Being an artist is a broad term, but for me I start my art with a photograph and then decide how it is to be used.
My return to hand stitched items began almost four years ago when I began my wearable art range of scarves that feature my photographic art of Bendigo goldfields native flora printed onto silk, organic cotton jersey, cotton/linen and some polyester fabrics.
I design how the fabric will be printed and when it arrives in my studio I cut and sew it into several scarf designs. Some of the fabric such as the jersey needs to be sewn together so that the print is fully visible on both sides and although I use the sewing machine I often need to use old style hand stitching to finish off the garment.
To many who read this it may not seem such a big deal but sewing is not a strength of mine so when I returned to hand stitching I had to remember what I learnt many years ago from both my mother and also sewing classes at high school.
Part of my range of art also includes brooches made with printed cotton/linen folded down into a metal brooch holder.
Usually every winter I would settle down to creating crocheted projects but now need to take this easier due to a weak shoulder. Last year I was itching to do some hand work and decided to have a go at embroidering some of these brooches.
Once again I had to remember high school lessons and was amazed how it came back to me!
The first few were a simple stitch here and there to give a little 3 d character to the brooches. However I have slowly added more detail to the point I feel I am hand colouring my images not with pastels or pencil (another part of art process but on paper) but with colourful thread.
My main stitches I use are back stitch and the French knot, but I hope to try new stitches in the future.
Shelter in Place Gallery
— Read on www.shelterinplacegallery.com/
That is the beauty of research the more you do the more you discover, I hope you find this as interesting as I do.
Having made one small gallery, I am now developing a larger space for an exhibition in October. I hope it will be completed by then! Who would’ve thought there’s just so much work in creating miniature art.￼
Summer is my paper making time. This piece was created in a more innocent time. It reflects the beauty of the Australian bush, and is too nice to hidden away, hence my decision to frame it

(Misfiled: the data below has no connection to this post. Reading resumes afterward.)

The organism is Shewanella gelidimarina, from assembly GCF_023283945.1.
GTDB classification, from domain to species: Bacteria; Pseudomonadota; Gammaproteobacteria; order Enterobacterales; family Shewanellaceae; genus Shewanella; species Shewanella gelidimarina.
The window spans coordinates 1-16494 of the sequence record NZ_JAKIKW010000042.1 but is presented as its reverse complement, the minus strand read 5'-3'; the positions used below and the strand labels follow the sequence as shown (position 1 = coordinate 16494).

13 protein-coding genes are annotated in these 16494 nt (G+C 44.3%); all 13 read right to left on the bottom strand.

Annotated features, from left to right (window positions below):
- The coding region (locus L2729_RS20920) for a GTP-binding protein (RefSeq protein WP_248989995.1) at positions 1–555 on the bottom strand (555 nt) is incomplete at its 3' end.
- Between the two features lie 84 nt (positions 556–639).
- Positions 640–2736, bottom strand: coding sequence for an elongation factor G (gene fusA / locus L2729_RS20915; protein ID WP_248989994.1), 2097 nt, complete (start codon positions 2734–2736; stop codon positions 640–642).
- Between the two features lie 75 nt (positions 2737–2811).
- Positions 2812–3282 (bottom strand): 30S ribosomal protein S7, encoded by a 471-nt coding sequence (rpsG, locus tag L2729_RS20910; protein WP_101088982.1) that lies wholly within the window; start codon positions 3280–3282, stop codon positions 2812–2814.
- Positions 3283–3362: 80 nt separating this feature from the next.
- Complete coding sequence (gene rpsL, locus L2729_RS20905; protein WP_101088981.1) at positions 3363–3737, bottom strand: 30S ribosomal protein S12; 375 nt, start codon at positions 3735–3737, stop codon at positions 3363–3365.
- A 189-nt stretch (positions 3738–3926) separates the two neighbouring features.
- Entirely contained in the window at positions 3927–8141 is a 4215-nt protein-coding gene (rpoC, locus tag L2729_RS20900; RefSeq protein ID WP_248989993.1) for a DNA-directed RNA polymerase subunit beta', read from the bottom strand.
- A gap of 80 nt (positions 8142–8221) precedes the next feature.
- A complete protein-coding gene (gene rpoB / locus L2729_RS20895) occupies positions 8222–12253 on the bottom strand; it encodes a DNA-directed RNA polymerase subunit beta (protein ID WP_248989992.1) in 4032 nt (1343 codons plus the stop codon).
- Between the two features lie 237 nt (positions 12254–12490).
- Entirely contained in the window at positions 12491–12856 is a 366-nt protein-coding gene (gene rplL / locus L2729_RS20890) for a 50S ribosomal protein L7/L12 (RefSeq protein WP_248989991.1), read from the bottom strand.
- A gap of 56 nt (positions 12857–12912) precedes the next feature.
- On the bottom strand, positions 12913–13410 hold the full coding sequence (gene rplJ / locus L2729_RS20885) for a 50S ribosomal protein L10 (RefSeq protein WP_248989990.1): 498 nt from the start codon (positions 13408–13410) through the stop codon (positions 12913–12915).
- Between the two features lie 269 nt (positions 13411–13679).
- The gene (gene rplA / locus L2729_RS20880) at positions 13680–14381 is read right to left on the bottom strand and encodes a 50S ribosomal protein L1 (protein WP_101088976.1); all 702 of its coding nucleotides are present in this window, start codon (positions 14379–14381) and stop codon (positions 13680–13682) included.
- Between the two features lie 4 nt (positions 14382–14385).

Size is 10 cm by 15cm plus frame.
It is for sale if you would like a piece of summer on your wall or desk.
Contact me directly
Using feminist theory, psychoanalysis, and Mark Fisher’s book “The Weird and the Eerie,” we uncover why miniatures—like those seen in Kubrick’s “The Shining” and Ari Aster’s “Hereditary”—are beyond creepy.
— Read on www.artspace.com/magazine/interviews_features/close_look/why-are-miniatures-so-creepy-a-look-inside-how-the-tiny-art-form-effectively-disturbs-viewers-55718
While researching miniature art I found this article. It gives an added depth to miniature as an artform.
I had to be quick and grab the first camera that came to hand today when these birds came to feed on the pink Correa in our back yard.
The small one is a Silvereye which is quite a flighty little bird to photograph.
The yellow tailed New Holland Honeyeater was more forgiving of me and my camera and happily fed while I shot several images.
Winter 22nd June 2020.
I am gobsmacked by the talent displayed this week.
There has been such a diverse array of art over the last 13 weeks.
Thank you to the team at Creative Community, City of Greater Bendigo for this initiative and ability to peak into the studios of our creatives in Bendigo.
Our first sighting of the Bendigo Wax in the wild. Flowering earlier than normal, it was a delight to see. As were the sundews glistening in the sun.
This project coordinated by the arts team at the City of Greater Bendigo is up on line.
As well as having submitted works, my small handmade ‘happy’ piece is featured as the banner.
Love for you to check it out and give feedback